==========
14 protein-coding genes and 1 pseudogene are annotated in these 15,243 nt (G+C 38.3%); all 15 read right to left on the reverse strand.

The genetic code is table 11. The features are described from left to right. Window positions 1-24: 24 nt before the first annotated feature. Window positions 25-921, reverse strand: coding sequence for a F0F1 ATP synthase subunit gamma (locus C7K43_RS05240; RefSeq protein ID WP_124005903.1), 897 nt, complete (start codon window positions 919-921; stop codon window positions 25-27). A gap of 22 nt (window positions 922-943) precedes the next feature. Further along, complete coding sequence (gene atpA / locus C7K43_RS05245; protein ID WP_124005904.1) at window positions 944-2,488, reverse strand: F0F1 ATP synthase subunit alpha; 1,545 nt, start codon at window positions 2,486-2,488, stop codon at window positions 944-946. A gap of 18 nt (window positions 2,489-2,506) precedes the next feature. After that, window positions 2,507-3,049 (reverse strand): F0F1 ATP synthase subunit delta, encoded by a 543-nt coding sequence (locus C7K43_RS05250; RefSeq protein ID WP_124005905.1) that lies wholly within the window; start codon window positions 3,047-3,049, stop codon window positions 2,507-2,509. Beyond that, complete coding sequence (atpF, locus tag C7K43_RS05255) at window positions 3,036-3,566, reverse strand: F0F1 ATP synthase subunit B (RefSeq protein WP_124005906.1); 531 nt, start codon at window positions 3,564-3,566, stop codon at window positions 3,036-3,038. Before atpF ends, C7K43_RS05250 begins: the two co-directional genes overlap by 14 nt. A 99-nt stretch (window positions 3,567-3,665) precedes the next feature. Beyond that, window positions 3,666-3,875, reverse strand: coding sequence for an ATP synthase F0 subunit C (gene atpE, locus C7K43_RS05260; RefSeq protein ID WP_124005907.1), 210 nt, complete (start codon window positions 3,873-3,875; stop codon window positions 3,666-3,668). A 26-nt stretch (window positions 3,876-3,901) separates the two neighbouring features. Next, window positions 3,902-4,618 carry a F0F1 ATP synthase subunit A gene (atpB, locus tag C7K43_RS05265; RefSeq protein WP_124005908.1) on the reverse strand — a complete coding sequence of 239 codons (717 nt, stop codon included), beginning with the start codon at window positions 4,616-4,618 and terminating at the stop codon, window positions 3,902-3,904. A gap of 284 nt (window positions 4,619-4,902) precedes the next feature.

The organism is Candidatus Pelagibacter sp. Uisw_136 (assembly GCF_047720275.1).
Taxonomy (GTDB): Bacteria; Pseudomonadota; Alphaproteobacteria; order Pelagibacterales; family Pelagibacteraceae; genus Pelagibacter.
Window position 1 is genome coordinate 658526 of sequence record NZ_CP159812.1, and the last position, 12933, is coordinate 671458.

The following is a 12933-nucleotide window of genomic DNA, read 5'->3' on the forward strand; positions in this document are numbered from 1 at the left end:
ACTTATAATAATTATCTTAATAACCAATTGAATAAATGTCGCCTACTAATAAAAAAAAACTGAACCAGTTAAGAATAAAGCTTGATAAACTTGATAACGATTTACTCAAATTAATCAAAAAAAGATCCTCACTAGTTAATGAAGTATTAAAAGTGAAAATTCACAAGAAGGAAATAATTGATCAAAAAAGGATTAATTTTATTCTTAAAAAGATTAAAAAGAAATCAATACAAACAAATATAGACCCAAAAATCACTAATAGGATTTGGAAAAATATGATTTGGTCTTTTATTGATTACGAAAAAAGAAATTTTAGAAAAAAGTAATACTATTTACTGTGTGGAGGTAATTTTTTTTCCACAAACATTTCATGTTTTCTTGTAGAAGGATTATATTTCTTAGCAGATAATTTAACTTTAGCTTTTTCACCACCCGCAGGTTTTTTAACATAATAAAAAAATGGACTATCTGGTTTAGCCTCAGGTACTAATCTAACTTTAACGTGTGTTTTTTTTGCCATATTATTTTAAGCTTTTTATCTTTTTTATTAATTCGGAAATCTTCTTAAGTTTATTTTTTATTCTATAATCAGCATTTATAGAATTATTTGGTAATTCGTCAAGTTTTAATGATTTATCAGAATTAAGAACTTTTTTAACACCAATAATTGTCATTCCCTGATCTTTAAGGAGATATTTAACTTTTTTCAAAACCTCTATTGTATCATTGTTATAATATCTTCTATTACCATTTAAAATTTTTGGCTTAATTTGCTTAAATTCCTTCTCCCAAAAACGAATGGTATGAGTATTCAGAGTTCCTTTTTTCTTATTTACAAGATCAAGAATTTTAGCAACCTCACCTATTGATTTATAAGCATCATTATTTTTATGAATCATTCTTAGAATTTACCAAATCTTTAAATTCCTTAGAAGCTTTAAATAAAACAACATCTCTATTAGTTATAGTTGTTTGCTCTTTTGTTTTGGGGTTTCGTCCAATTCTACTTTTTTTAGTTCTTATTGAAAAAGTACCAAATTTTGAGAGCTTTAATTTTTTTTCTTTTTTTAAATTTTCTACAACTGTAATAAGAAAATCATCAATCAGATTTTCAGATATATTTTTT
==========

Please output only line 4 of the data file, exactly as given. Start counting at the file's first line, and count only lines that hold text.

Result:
Taxonomy (GTDB): Bacteria; Pseudomonadota; Alphaproteobacteria; order Pelagibacterales; family Pelagibacteraceae; genus Pelagibacter.